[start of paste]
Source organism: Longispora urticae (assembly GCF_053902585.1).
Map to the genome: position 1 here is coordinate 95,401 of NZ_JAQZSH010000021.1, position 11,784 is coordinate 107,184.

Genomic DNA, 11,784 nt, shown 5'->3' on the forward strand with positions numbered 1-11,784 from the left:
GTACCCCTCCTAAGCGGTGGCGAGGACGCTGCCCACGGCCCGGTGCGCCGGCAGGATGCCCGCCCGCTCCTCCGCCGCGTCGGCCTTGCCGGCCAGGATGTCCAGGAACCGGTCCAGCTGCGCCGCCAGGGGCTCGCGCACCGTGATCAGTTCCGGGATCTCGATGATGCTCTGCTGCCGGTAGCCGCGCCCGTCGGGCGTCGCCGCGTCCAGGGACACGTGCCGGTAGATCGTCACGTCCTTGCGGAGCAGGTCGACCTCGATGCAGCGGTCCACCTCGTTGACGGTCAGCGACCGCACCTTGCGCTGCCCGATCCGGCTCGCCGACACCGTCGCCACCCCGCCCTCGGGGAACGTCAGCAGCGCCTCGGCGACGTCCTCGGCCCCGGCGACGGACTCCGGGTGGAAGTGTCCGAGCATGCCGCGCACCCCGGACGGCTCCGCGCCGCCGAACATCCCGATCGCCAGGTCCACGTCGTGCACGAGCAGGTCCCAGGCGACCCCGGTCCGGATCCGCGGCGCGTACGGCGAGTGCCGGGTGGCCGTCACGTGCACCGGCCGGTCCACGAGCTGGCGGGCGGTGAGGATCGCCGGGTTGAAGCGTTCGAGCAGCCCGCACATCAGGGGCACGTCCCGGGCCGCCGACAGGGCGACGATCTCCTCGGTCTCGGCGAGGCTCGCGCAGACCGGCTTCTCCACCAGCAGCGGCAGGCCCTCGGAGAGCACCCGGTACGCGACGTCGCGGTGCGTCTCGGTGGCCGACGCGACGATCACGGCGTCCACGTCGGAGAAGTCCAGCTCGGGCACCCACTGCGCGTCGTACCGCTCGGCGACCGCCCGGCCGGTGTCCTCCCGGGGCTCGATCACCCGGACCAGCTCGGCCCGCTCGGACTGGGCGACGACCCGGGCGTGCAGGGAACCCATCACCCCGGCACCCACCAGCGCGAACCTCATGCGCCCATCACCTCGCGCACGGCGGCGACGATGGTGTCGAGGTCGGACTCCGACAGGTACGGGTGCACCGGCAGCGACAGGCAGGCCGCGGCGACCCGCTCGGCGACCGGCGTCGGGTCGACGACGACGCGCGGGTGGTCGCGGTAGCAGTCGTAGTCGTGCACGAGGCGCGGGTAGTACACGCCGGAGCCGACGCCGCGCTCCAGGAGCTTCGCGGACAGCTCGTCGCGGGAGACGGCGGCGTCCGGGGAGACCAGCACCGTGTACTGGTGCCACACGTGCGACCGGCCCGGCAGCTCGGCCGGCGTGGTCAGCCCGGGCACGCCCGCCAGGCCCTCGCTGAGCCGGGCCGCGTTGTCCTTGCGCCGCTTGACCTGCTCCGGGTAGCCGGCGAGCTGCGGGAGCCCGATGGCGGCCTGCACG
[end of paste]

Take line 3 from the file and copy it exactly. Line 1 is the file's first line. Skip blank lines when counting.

Genomic DNA, 11,784 nt, shown 5'->3' on the forward strand with positions numbered 1-11,784 from the left: